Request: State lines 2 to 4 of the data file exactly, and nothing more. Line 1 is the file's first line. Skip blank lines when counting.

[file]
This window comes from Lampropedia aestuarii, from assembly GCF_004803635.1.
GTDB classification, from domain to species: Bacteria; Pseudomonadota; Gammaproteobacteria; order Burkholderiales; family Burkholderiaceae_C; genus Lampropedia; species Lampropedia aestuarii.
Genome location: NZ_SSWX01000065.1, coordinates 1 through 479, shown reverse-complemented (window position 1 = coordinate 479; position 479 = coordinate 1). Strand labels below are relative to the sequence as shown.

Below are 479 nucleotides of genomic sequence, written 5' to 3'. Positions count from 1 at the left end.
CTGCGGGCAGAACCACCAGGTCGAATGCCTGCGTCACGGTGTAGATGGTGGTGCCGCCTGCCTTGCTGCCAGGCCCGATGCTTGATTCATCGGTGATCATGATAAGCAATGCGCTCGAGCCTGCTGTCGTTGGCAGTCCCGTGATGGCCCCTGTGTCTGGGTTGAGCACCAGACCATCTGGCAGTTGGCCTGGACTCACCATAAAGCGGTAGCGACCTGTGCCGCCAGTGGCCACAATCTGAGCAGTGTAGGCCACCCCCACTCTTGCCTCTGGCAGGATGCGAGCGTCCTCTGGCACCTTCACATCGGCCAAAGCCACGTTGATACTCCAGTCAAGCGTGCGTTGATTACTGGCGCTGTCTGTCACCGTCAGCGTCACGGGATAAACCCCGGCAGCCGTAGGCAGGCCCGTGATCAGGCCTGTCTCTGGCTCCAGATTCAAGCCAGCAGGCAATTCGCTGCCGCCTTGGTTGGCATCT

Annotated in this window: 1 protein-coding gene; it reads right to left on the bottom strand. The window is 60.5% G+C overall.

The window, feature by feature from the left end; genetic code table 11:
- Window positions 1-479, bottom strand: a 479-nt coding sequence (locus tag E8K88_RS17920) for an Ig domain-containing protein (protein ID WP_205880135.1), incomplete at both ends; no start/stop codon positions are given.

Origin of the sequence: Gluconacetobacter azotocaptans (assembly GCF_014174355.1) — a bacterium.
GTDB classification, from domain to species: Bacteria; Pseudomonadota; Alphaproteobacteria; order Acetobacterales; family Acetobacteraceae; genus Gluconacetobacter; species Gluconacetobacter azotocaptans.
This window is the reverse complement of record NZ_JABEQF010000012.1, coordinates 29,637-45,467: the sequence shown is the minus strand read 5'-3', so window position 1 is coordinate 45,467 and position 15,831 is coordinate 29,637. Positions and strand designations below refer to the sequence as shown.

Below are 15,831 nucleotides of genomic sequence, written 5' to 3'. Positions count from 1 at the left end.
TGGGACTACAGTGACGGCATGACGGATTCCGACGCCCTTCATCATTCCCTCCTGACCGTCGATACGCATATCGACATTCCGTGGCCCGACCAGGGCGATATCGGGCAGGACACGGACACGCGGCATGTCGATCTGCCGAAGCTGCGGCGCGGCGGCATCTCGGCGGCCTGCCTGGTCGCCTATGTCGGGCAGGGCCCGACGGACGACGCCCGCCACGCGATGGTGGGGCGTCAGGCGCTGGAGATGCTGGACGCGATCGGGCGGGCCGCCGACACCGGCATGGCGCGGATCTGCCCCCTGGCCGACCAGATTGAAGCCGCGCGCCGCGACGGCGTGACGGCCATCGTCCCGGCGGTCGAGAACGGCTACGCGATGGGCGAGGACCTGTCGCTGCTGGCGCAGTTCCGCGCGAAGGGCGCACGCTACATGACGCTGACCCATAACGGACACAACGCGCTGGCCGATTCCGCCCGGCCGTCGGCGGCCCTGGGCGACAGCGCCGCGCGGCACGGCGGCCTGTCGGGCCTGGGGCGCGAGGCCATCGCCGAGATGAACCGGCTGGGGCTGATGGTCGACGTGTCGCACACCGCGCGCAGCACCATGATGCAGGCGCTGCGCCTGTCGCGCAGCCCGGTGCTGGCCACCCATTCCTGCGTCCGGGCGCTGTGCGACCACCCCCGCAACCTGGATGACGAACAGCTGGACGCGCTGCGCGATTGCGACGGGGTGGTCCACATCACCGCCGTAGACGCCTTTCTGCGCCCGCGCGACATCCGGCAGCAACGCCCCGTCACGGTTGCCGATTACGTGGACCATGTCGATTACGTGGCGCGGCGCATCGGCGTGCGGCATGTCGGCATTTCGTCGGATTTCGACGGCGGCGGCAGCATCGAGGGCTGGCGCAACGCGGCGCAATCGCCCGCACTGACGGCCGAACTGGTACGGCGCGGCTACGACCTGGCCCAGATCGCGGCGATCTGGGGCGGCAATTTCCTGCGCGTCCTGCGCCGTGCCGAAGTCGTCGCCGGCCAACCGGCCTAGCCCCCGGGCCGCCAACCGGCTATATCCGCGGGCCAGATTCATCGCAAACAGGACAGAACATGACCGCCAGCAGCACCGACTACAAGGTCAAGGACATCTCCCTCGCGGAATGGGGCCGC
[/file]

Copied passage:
GTDB classification, from domain to species: Bacteria; Pseudomonadota; Gammaproteobacteria; order Burkholderiales; family Burkholderiaceae_C; genus Lampropedia; species Lampropedia aestuarii.
Genome location: NZ_SSWX01000065.1, coordinates 1 through 479, shown reverse-complemented (window position 1 = coordinate 479; position 479 = coordinate 1). Strand labels below are relative to the sequence as shown.

Below are 479 nucleotides of genomic sequence, written 5' to 3'. Positions count from 1 at the left end.